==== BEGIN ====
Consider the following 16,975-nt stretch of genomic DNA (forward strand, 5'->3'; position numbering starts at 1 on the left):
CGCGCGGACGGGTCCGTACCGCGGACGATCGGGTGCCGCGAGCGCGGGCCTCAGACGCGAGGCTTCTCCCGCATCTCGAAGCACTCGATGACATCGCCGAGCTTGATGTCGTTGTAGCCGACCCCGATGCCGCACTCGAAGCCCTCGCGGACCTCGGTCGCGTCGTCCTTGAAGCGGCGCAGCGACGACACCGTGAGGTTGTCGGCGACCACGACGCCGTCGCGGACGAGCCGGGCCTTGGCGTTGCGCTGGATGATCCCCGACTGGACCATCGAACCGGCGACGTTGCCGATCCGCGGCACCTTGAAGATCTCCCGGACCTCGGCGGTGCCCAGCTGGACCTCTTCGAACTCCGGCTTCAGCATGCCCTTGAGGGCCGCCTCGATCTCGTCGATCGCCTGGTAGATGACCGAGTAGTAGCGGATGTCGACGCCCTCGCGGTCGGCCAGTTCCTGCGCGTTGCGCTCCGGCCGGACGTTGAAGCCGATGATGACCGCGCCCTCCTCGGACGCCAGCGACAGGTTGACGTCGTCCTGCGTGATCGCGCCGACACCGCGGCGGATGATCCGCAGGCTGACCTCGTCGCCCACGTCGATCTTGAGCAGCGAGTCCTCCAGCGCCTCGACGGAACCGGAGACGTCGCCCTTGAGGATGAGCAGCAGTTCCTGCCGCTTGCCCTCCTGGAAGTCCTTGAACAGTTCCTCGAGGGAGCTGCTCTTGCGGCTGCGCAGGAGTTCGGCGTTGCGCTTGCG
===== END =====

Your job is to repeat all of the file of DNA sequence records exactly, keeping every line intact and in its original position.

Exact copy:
Consider the following 16,975-nt stretch of genomic DNA (forward strand, 5'->3'; position numbering starts at 1 on the left):
CGCGCGGACGGGTCCGTACCGCGGACGATCGGGTGCCGCGAGCGCGGGCCTCAGACGCGAGGCTTCTCCCGCATCTCGAAGCACTCGATGACATCGCCGAGCTTGATGTCGTTGTAGCCGACCCCGATGCCGCACTCGAAGCCCTCGCGGACCTCGGTCGCGTCGTCCTTGAAGCGGCGCAGCGACGACACCGTGAGGTTGTCGGCGACCACGACGCCGTCGCGGACGAGCCGGGCCTTGGCGTTGCGCTGGATGATCCCCGACTGGACCATCGAACCGGCGACGTTGCCGATCCGCGGCACCTTGAAGATCTCCCGGACCTCGGCGGTGCCCAGCTGGACCTCTTCGAACTCCGGCTTCAGCATGCCCTTGAGGGCCGCCTCGATCTCGTCGATCGCCTGGTAGATGACCGAGTAGTAGCGGATGTCGACGCCCTCGCGGTCGGCCAGTTCCTGCGCGTTGCGCTCCGGCCGGACGTTGAAGCCGATGATGACCGCGCCCTCCTCGGACGCCAGCGACAGGTTGACGTCGTCCTGCGTGATCGCGCCGACACCGCGGCGGATGATCCGCAGGCTGACCTCGTCGCCCACGTCGATCTTGAGCAGCGAGTCCTCCAGCGCCTCGACGGAACCGGAGACGTCGCCCTTGAGGATGAGCAGCAGTTCCTGCCGCTTGCCCTCCTGGAAGTCCTTGAACAGTTCCTCGAGGGAGCTGCTCTTGCGGCTGCGCAGGAGTTCGGCGTTGCGCTTGCG